Medline committed to allergy reduction in exam and surgical gloves
Medline offers a wide range of latex- and accelerator-free options, plus comprehensive testing, to minimise the risk of negative reactions.
Medline’s commitment to quality, safety and customer satisfaction continues to be the driving force behind the company. The company’s focus on safety is especially visible in the exam and surgical glove portfolios. Medline offers a wide array of gloves to combat both type I latex allergies and type IV allergies to chemical accelerators.
Concern over the complications from latex allergies is driving many healthcare facilities to eliminate latex products, particularly gloves, from their hospitals. In fact, it is estimated that as many as 18 per cent of healthcare workers may be allergic to latex compared to 1 to 6 per cent of the general population. Symptoms include watery or itchy eyes, runny nose, sneezing, wheezing, hives, welts, rashes, itching and swelling. Severe reactions (anaphylactic shock) can cause breathing problems, chest tightness, swelling of the throat or tongue and even death. Although powder-free latex gloves can help avoid many of these complications, even low-protein powder-free latex gloves are not completely safe. The only way to truly eliminate latex-related risks is to avoid using latex entirely and switch to synthetics. Of the 14 exam gloves Medline sells in Europe, only one of them is made from latex. And while about half of our surgical glove portfolio is still made from latex because many surgeons still prefer it, the company offers a wide array of latex-free options for every type of surgery. In addition to being latex free, Medline’s surgical gloves are also DPG- and thiuram-free; these are two types of accelerators commonly found in gloves. Medline gloves also don’t contain potentially harmful additives like CPC and Casein.
Chemical accelerators are used in the manufacturing process of most exam and surgical gloves. For most people, these chemicals are harmless, but a growing number of healthcare professionals have been experiencing irritation after long-term use of latex-free gloves. This irritation is actually a type IV allergy called allergic contact dermatitis, and it can decrease the quality of work life for its sufferers, and in extreme cases, force these people to change careers. Symptoms include dry, itchy and red skin.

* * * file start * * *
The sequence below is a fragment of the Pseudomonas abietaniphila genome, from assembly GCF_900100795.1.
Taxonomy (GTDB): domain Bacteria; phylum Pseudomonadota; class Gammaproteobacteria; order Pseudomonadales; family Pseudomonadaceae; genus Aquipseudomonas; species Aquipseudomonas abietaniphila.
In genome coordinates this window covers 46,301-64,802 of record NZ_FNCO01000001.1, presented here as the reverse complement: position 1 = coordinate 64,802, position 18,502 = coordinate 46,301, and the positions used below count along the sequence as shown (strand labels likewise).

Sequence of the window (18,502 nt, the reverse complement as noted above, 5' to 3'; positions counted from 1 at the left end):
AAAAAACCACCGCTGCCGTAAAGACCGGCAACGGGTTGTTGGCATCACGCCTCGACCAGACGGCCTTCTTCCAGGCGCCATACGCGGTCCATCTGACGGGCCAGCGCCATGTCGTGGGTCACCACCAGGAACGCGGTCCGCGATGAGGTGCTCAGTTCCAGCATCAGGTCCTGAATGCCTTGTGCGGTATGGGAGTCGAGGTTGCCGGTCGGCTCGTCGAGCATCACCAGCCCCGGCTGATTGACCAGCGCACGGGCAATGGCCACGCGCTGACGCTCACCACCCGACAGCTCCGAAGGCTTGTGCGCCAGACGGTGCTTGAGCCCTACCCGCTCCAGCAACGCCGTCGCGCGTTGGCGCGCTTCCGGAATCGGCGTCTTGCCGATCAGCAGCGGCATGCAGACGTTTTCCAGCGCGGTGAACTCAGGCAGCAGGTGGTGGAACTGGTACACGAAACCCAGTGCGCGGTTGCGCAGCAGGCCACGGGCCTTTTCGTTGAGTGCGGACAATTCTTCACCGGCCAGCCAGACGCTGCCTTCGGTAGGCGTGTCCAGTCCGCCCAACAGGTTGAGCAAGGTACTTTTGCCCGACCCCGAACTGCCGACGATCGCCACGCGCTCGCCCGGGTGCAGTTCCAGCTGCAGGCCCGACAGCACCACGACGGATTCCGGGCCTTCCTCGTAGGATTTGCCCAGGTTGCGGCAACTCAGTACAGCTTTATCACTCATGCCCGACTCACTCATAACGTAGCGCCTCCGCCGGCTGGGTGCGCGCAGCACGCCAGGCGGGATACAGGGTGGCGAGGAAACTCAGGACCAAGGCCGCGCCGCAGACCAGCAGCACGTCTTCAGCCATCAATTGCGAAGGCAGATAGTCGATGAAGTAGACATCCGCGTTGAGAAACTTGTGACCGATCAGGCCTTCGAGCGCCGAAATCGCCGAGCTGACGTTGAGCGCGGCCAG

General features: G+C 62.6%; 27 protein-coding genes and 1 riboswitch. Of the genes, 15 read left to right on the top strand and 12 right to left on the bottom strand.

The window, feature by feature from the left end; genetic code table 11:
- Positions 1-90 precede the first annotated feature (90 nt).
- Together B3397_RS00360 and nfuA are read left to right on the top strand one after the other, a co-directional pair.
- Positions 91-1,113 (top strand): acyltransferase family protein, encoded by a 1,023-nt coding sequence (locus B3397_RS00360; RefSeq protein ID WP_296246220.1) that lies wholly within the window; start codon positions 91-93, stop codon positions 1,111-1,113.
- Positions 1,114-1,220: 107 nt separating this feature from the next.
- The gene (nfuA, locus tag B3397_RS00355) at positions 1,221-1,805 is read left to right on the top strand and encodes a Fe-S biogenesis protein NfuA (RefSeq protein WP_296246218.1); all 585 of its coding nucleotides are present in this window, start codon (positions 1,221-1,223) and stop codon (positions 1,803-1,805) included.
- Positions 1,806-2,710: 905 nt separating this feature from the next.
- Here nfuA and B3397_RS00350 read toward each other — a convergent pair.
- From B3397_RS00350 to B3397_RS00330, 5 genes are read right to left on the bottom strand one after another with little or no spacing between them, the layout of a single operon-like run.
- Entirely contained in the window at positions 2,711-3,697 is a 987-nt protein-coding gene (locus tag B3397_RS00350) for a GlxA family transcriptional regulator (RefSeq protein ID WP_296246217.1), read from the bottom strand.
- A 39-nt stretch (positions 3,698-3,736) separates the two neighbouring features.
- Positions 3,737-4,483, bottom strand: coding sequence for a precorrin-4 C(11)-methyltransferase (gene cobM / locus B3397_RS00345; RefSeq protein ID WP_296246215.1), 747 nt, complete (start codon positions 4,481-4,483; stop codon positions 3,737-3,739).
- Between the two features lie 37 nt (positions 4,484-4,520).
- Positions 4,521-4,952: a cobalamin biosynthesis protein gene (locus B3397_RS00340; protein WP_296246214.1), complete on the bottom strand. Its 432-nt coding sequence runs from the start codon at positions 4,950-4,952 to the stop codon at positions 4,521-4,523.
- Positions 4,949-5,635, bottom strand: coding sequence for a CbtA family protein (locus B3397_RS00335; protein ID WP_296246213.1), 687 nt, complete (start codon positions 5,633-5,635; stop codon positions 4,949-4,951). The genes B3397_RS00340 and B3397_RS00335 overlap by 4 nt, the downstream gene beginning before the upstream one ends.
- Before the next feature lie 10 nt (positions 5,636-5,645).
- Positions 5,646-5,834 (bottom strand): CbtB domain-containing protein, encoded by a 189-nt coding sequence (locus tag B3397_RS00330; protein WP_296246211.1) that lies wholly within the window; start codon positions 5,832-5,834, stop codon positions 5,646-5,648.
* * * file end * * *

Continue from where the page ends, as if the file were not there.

To combat this problem, Medline is now offering 2 gloves that have the same fit and performance as their accelerator-containing counterparts, but without the risks associated with accelerators:
For gloves still containing latex and/or accelerators, Medline has initiated an intensive washing and testing process to ensure that these amounts are as low as possible, which significantly decreases the chance of an adverse reaction. FITkit testing measures the amount of latex proteins left on the surface of a glove after it has been washed, post-manufacturing. Medline performs FITkit testing on both the inside and outside of latex gloves. Furthermore, HPLC testing measures the amount of residual accelerators left on the glove after washing and leaching. All Medline gloves made using accelerators have such miniscule amounts that they are typically not detected in this test. It is important to note that neither of these tests is mandatory, but Medline’s focus on customer and patient safety is paramount, which made the decision to institute testing an easy one.